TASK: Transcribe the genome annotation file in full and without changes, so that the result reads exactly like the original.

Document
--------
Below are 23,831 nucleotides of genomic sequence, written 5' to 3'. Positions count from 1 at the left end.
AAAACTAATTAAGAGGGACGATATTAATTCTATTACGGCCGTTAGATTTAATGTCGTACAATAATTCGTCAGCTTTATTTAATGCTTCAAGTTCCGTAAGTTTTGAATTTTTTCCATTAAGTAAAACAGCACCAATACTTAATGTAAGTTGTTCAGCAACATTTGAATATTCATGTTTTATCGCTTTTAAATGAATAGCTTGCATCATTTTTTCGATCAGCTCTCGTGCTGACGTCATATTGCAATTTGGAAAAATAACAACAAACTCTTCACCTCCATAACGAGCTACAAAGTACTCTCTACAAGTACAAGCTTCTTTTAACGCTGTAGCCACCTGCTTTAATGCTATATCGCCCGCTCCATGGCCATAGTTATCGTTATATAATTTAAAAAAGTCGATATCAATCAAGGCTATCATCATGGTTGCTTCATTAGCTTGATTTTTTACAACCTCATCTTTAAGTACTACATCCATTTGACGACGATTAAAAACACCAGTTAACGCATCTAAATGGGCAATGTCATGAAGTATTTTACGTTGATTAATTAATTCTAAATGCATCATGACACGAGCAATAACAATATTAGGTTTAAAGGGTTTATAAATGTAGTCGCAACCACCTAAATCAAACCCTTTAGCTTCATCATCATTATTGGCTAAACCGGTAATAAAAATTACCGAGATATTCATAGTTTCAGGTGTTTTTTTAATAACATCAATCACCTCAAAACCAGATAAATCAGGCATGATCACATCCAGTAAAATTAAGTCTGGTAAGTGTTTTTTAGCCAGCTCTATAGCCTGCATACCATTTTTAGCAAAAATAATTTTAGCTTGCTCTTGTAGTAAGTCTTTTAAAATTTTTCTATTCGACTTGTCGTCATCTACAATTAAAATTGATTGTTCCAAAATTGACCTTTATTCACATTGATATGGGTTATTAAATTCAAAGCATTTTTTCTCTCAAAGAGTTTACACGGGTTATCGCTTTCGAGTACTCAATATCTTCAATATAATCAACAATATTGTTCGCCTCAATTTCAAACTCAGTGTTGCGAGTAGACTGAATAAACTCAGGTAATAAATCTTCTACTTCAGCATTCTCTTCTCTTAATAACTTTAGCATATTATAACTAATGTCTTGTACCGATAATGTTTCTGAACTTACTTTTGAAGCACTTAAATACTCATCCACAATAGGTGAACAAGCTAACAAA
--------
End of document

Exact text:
Below are 23,831 nucleotides of genomic sequence, written 5' to 3'. Positions count from 1 at the left end.
AAAACTAATTAAGAGGGACGATATTAATTCTATTACGGCCGTTAGATTTAATGTCGTACAATAATTCGTCAGCTTTATTTAATGCTTCAAGTTCCGTAAGTTTTGAATTTTTTCCATTAAGTAAAACAGCACCAATACTTAATGTAAGTTGTTCAGCAACATTTGAATATTCATGTTTTATCGCTTTTAAATGAATAGCTTGCATCATTTTTTCGATCAGCTCTCGTGCTGACGTCATATTGCAATTTGGAAAAATAACAACAAACTCTTCACCTCCATAACGAGCTACAAAGTACTCTCTACAAGTACAAGCTTCTTTTAACGCTGTAGCCACCTGCTTTAATGCTATATCGCCCGCTCCATGGCCATAGTTATCGTTATATAATTTAAAAAAGTCGATATCAATCAAGGCTATCATCATGGTTGCTTCATTAGCTTGATTTTTTACAACCTCATCTTTAAGTACTACATCCATTTGACGACGATTAAAAACACCAGTTAACGCATCTAAATGGGCAATGTCATGAAGTATTTTACGTTGATTAATTAATTCTAAATGCATCATGACACGAGCAATAACAATATTAGGTTTAAAGGGTTTATAAATGTAGTCGCAACCACCTAAATCAAACCCTTTAGCTTCATCATCATTATTGGCTAAACCGGTAATAAAAATTACCGAGATATTCATAGTTTCAGGTGTTTTTTTAATAACATCAATCACCTCAAAACCAGATAAATCAGGCATGATCACATCCAGTAAAATTAAGTCTGGTAAGTGTTTTTTAGCCAGCTCTATAGCCTGCATACCATTTTTAGCAAAAATAATTTTAGCTTGCTCTTGTAGTAAGTCTTTTAAAATTTTTCTATTCGACTTGTCGTCATCTACAATTAAAATTGATTGTTCCAAAATTGACCTTTATTCACATTGATATGGGTTATTAAATTCAAAGCATTTTTTCTCTCAAAGAGTTTACACGGGTTATCGCTTTCGAGTACTCAATATCTTCAATATAATCAACAATATTGTTCGCCTCAATTTCAAACTCAGTGTTGCGAGTAGACTGAATAAACTCAGGTAATAAATCTTCTACTTCAGCATTCTCTTCTCTTAATAACTTTAGCATATTATAACTAATGTCTTGTACCGATAATGTTTCTGAACTTACTTTTGAAGCACTTAAATACTCATCCACAATAGGTGAACAAGCTAACAAA